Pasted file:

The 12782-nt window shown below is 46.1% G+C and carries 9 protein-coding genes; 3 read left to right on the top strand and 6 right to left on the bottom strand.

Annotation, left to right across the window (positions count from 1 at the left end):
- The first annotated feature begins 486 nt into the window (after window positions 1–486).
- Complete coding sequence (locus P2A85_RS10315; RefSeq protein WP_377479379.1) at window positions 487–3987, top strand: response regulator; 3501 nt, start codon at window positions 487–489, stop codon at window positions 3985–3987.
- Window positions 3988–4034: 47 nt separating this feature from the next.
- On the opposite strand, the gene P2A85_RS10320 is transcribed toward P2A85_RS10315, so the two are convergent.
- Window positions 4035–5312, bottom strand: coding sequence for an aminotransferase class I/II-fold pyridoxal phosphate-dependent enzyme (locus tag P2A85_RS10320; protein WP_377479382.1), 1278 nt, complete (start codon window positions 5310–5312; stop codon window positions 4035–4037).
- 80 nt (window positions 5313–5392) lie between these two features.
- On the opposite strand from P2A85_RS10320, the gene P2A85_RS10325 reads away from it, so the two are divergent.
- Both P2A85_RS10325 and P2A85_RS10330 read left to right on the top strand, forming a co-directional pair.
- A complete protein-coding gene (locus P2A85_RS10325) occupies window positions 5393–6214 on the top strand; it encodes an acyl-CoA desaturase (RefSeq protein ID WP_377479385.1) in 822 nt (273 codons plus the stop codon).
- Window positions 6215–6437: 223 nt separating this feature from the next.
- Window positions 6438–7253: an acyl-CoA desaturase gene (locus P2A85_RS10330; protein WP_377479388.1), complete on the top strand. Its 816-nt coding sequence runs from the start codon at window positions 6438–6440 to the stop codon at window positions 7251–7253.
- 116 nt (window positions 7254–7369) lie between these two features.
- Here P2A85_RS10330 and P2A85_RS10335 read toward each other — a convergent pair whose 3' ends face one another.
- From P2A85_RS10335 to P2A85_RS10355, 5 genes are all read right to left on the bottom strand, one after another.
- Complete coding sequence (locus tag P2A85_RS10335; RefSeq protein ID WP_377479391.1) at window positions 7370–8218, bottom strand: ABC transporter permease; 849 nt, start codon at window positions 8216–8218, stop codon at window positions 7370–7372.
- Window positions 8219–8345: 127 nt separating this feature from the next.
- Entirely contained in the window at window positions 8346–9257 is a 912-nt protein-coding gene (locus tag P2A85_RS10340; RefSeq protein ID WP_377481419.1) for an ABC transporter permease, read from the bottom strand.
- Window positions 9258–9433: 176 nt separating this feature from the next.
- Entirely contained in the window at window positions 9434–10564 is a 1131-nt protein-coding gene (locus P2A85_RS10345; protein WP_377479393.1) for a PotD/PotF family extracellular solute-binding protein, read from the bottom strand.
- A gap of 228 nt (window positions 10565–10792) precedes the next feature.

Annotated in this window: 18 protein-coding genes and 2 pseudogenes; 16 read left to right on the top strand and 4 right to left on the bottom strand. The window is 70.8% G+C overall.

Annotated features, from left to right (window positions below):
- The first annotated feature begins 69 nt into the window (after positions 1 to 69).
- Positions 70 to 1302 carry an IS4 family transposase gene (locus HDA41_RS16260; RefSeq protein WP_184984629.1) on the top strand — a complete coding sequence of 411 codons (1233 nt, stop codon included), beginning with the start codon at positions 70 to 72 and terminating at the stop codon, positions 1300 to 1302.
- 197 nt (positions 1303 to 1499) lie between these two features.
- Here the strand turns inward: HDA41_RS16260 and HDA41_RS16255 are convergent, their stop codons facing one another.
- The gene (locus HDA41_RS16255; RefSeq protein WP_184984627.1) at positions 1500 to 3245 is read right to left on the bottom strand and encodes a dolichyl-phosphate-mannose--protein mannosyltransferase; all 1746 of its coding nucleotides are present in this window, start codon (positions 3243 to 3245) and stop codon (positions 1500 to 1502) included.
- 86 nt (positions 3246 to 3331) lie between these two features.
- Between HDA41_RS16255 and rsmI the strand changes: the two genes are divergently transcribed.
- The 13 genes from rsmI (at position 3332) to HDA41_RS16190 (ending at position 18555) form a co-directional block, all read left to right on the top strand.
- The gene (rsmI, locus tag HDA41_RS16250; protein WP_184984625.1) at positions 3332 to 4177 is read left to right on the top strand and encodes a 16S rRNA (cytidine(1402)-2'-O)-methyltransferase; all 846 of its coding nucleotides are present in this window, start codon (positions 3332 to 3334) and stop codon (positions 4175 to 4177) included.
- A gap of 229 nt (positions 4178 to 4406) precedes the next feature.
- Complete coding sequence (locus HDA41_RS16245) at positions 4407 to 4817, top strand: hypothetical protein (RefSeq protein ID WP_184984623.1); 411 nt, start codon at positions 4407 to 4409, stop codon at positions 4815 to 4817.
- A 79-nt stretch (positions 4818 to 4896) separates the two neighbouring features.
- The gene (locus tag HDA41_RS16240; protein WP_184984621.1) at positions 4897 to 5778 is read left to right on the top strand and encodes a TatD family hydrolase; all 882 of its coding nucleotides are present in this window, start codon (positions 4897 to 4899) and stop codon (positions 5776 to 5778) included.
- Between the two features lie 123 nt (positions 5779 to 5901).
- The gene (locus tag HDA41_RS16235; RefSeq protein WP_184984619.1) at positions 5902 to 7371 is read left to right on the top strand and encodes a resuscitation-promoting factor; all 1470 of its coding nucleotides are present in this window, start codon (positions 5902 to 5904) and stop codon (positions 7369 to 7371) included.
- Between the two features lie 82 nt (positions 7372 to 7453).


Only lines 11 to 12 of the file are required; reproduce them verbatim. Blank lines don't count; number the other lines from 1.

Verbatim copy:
- A complete protein-coding gene (locus P2A85_RS10325) occupies window positions 5393–6214 on the top strand; it encodes an acyl-CoA desaturase (RefSeq protein ID WP_377479385.1) in 822 nt (273 codons plus the stop codon).
- Window positions 6215–6437: 223 nt separating this feature from the next.